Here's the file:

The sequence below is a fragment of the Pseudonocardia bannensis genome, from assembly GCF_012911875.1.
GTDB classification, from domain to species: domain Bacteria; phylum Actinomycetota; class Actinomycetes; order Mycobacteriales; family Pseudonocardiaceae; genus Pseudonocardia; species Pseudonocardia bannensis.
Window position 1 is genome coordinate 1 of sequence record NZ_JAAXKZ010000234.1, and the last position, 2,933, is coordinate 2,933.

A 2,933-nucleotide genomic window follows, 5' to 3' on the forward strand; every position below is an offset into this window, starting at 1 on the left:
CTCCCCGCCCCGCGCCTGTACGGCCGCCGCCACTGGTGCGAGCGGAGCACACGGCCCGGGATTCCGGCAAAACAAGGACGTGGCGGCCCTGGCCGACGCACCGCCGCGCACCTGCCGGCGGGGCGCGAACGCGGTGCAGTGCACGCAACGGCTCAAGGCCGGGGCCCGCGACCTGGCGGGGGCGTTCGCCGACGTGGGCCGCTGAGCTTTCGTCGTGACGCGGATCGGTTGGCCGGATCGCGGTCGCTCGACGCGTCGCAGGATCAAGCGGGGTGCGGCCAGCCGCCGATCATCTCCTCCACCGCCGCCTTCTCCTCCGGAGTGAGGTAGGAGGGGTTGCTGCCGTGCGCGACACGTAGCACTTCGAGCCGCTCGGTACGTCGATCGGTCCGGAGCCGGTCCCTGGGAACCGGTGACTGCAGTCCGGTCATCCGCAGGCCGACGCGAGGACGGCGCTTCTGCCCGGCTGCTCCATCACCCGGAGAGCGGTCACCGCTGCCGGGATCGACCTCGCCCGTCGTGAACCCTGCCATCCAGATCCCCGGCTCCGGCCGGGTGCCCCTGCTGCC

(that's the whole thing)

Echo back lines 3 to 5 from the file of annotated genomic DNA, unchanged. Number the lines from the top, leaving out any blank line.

Window position 1 is genome coordinate 1 of sequence record NZ_JAAXKZ010000234.1, and the last position, 2,933, is coordinate 2,933.

A 2,933-nucleotide genomic window follows, 5' to 3' on the forward strand; every position below is an offset into this window, starting at 1 on the left:
CTCCCCGCCCCGCGCCTGTACGGCCGCCGCCACTGGTGCGAGCGGAGCACACGGCCCGGGATTCCGGCAAAACAAGGACGTGGCGGCCCTGGCCGACGCACCGCCGCGCACCTGCCGGCGGGGCGCGAACGCGGTGCAGTGCACGCAACGGCTCAAGGCCGGGGCCCGCGACCTGGCGGGGGCGTTCGCCGACGTGGGCCGCTGAGCTTTCGTCGTGACGCGGATCGGTTGGCCGGATCGCGGTCGCTCGACGCGTCGCAGGATCAAGCGGGGTGCGGCCAGCCGCCGATCATCTCCTCCACCGCCGCCTTCTCCTCCGGAGTGAGGTAGGAGGGGTTGCTGCCGTGCGCGACACGTAGCACTTCGAGCCGCTCGGTACGTCGATCGGTCCGGAGCCGGTCCCTGGGAACCGGTGACTGCAGTCCGGTCATCCGCAGGCCGACGCGAGGACGGCGCTTCTGCCCGGCTGCTCCATCACCCGGAGAGCGGTCACCGCTGCCGGGATCGACCTCGCCCGTCGTGAACCCTGCCATCCAGATCCCCGGCTCCGGCCGGGTGCCCCTGCTGCC